- Copyblogger: How to Craft Compelling Copy and The Lede podcast
- Joanna Wiebe’s copywriting e-books and course
- Grammar Girl
— Mignon Fogarty (@GrammarGirl) June 18, 2014
And here are a few writing tips that I swear by:
- Use sub-headers and bullet points to break up content.
- Don’t force it. Take breaks, drink coffee and listen to relaxing music.
- Use different tools for writing. I go back and forth between Draft, Mou, iA Writer, Google Docs and Pages. I also use Trello to keep track of ideas and write outlines.
- Write every day, even if it’s stream of consciousness or just crazy ideas.
However you choose to do it, spend time perfecting your craft.
5. Segment your lists.
The people on your email list haven’t all ended up there in the same way. Some subscribed to a newsletter while others are past customers. And they don’t all have the same needs, even if they have shown interest in your product or service at some point. It’s time to stop treating them all the same way. Segmenting your email lists can start with basic groups and eventually evolve to dynamic lists that change based on user behavior.
Here are a few ways to get started segmenting your list so you can send better, more targeted emails:
- Tag your best customers and keep them separate. These people buy often and aren’t afraid to spend money. You want to make sure they aren’t getting generic emails. Once they are segmented, send them emails that make them feel specials. No 10% coupons for these folks … they want value, not deals.
- Separate anyone who has never spent a dime on your product. These folks are leads, not customers, and should be treated accordingly. They need informative emails with strong calls to action and a value proposition that will keep their attention.
- Identify “cold” users and warm them up. Look for people who haven’t opened an email in the last six months and put them on a separate list. Whatever you are doing isn’t working, so try something new. One idea is to load their email addresses into Twitter Ads and starting showing them targeted ads before starting a new warm-up campaign.
6. Upgrade your toolbox.
This section is re-purposed from our big post of 54 Essential Email Marketing Resources but it’s one of the easiest ways to upgrade your marketing fast.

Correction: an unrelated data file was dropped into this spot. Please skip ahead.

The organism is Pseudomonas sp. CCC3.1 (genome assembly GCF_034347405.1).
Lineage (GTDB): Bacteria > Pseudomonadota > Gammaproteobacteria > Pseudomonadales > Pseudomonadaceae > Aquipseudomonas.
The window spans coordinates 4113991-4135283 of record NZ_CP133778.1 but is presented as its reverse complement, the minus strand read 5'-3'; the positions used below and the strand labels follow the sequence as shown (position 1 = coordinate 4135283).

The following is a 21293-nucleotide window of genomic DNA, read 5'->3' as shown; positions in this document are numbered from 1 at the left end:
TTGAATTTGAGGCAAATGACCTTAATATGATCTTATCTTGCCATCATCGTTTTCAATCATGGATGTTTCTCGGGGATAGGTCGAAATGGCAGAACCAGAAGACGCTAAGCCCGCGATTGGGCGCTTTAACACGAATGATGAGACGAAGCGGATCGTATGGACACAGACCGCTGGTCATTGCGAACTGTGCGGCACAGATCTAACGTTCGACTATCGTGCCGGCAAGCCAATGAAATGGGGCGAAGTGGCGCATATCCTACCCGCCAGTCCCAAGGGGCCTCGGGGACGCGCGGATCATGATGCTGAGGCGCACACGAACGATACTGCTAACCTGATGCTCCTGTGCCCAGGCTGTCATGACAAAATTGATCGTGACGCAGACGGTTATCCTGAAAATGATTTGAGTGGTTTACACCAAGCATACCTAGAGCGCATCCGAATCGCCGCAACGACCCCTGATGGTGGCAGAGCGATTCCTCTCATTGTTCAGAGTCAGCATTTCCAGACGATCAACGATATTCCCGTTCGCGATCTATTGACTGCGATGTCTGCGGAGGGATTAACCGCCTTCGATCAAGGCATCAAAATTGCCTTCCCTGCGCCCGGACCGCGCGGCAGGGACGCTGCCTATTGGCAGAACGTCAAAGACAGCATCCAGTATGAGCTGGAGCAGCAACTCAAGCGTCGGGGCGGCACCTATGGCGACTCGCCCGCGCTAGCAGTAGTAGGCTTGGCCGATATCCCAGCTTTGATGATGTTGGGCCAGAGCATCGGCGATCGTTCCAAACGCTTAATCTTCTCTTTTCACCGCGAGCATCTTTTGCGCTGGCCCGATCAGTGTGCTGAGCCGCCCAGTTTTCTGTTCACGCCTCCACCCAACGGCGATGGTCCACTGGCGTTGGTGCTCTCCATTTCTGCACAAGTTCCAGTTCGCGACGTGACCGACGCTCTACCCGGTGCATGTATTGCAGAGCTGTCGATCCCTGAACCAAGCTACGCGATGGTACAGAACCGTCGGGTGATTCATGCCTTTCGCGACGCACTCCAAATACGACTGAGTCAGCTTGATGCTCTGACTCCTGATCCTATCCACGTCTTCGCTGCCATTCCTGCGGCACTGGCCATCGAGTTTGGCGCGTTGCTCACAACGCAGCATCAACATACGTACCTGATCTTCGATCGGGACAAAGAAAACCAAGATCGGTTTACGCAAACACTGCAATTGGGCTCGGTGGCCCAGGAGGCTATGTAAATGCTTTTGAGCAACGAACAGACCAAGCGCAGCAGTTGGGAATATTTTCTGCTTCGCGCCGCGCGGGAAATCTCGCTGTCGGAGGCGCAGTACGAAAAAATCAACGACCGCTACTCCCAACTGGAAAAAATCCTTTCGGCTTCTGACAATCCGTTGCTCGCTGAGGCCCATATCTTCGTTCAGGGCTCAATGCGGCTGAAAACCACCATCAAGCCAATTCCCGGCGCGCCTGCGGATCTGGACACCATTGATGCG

This is a potentially endless category, so we intentionally kept this list short. Here are some of the best and most useful email marketing tools out there.
- Google URL Builder: This is the easiest way to keep track of clicks from email campaigns in Google Analytics. This tool makes it easy to set parameters, which can easily be tracked. CrazyEgg has a really useful tutorial on the topic. Pro tip: Buffer uses this feature, and you can customize the tracking in your settings, under “Link Shortening.”
- Dropbox: For those rare occasions when you need to send an attachment — an e-book download, a receipt, etc. — use Dropbox to send a link rather than a file. Your recipients’ inboxes will appreciate it.
- Litmus: This is an awesome way to see how your email will look in 30 different email clients. It’s a cool way to ensure your emails are mobile-ready. Litmus also offers advanced tracking and spam-filter testing.
- Zapier: Think IFTTT on steroids. Zapier allows you to connect web apps to each other via a simple interface. KISSmetrics famously used Zapier to supercharge webinar registrations by 1,000 percent! Because you can connect a number of enterprise applications — Unbounce, GoToMeeting, Github, Salesforce, Freshbooks, Help Scout and many more — it’s possible to automate all kinds of tasks, including data collection.
- Gmail Labels: It’s simple, yes, but Gmail Labels are the perfect way to create an email swipe file. When you see an email you like and want to borrow ideas from, simply drag it into your swipe file. Pretty soon, you will have a treasure trove of ideas for subject lines, email copy and growth hacks.
What steps are you taking to improve your email marketing? Let us know in the comments.
Photo via Thomas Leuthard